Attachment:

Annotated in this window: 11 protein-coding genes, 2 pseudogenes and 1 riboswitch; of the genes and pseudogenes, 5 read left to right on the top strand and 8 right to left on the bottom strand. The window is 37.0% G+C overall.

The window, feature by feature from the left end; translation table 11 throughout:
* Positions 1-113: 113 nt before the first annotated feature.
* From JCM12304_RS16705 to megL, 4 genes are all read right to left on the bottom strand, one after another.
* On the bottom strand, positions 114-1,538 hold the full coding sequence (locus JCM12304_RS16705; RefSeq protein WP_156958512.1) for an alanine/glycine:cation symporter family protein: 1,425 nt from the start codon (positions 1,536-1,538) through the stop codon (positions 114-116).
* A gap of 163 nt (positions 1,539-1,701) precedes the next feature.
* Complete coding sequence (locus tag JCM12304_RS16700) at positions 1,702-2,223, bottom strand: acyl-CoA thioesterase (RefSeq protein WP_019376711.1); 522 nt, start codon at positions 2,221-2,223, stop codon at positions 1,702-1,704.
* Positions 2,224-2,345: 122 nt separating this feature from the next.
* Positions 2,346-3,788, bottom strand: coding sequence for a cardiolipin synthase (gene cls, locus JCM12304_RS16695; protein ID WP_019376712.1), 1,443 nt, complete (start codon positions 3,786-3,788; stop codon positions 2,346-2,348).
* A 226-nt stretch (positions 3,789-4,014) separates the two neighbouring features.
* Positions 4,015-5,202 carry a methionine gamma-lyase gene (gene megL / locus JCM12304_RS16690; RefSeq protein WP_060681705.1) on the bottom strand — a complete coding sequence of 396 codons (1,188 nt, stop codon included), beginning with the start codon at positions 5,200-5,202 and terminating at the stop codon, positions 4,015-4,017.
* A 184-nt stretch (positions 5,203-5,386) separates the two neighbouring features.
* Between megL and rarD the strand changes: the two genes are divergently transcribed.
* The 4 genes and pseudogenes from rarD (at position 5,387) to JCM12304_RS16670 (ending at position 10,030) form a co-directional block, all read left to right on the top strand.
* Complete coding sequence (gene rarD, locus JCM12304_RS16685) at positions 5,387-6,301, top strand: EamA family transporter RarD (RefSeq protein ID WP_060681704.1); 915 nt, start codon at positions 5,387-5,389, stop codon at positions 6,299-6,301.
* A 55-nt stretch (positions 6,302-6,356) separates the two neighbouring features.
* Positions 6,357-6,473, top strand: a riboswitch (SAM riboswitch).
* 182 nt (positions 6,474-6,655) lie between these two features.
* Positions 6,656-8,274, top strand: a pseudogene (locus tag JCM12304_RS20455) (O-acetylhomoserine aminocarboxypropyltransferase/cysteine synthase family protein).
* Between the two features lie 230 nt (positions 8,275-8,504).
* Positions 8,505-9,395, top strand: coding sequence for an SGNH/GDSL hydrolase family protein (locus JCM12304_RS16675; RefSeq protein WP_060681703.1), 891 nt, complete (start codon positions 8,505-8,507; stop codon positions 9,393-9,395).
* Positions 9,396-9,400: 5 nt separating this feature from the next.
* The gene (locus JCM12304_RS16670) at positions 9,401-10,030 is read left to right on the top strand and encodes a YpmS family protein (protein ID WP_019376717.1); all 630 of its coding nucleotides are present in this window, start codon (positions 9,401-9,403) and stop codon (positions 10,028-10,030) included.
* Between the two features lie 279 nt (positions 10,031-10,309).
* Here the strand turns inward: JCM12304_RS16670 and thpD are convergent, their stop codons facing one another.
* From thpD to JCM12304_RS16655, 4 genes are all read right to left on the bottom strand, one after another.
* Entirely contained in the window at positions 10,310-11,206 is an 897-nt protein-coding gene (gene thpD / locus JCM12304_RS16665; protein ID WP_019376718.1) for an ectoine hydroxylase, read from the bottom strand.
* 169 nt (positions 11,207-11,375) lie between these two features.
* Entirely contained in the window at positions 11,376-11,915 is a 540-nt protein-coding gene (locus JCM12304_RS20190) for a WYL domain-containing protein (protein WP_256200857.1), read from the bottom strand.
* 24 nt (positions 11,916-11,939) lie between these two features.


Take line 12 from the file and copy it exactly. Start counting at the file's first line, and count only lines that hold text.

* A 184-nt stretch (positions 5,203-5,386) separates the two neighbouring features.